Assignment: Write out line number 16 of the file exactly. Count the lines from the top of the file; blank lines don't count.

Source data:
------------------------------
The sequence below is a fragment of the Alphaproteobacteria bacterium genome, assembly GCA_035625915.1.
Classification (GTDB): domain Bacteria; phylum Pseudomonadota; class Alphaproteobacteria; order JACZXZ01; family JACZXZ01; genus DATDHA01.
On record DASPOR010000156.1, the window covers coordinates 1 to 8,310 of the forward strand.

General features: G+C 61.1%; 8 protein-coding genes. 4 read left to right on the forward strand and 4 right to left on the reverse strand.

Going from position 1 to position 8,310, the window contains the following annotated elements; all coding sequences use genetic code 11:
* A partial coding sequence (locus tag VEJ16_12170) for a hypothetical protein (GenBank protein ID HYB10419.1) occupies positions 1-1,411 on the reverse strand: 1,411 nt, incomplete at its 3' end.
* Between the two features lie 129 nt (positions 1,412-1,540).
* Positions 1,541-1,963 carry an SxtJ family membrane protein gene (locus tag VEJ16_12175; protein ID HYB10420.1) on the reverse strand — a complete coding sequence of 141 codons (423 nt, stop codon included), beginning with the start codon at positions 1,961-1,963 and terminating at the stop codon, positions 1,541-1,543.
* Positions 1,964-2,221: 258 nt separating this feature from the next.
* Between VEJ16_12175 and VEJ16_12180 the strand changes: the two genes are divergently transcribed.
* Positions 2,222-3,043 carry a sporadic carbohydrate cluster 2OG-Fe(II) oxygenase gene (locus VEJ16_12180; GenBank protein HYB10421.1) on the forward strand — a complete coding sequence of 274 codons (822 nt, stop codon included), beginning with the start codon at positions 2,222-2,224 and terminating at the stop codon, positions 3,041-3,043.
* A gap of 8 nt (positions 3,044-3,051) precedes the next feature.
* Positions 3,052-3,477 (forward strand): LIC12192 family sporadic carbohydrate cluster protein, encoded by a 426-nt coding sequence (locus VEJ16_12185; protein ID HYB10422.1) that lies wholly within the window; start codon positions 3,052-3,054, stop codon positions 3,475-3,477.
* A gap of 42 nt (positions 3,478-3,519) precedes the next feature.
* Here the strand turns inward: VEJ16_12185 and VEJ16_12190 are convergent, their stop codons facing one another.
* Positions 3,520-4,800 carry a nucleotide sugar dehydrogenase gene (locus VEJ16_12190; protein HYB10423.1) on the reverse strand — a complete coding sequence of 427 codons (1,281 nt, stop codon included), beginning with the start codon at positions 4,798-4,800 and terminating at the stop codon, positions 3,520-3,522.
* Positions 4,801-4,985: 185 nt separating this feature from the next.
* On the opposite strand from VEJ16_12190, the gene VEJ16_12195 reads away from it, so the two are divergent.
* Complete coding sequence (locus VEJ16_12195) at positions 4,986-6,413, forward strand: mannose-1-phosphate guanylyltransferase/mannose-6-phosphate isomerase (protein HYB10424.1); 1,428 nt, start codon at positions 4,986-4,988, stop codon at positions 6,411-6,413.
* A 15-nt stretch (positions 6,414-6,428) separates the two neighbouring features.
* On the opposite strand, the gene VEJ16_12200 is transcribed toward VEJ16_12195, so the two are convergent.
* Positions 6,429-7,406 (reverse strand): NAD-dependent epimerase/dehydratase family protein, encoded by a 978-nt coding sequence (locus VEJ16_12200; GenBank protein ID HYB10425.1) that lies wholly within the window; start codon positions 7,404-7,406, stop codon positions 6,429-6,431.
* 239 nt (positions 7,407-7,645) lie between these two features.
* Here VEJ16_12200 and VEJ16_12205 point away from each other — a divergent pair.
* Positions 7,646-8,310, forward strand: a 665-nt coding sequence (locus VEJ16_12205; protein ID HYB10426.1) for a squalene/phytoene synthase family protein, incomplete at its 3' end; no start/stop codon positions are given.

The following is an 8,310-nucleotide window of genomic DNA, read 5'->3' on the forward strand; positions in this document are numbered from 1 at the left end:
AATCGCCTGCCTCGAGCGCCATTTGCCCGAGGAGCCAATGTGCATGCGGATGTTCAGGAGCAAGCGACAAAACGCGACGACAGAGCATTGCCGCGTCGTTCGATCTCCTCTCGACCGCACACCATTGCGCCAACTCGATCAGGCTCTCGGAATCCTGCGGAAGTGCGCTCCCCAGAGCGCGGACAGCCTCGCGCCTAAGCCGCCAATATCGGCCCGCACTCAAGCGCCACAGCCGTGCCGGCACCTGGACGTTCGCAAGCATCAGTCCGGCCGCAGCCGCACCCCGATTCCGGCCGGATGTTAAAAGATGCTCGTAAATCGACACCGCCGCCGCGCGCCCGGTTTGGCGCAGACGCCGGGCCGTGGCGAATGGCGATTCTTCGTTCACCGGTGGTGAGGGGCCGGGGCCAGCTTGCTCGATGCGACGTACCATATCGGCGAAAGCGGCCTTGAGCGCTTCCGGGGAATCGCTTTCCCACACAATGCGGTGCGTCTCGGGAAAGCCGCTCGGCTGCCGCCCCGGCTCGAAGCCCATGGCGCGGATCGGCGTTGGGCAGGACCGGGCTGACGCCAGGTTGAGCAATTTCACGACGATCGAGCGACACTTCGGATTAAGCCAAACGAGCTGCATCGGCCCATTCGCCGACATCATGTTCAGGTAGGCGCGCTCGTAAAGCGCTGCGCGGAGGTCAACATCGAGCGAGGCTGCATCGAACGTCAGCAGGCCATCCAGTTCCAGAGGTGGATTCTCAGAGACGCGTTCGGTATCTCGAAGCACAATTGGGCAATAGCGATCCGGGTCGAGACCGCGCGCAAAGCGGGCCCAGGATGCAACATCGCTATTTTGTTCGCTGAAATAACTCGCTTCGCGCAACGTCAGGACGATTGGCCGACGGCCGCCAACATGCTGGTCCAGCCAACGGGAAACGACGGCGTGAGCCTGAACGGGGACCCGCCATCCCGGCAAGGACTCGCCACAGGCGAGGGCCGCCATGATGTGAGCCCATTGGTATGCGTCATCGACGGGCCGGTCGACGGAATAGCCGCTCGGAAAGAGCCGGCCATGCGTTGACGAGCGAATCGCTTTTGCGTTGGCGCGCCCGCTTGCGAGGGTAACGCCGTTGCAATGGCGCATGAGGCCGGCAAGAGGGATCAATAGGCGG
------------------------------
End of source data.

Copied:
* Positions 3,520-4,800 carry a nucleotide sugar dehydrogenase gene (locus VEJ16_12190; protein HYB10423.1) on the reverse strand — a complete coding sequence of 427 codons (1,281 nt, stop codon included), beginning with the start codon at positions 4,798-4,800 and terminating at the stop codon, positions 3,520-3,522.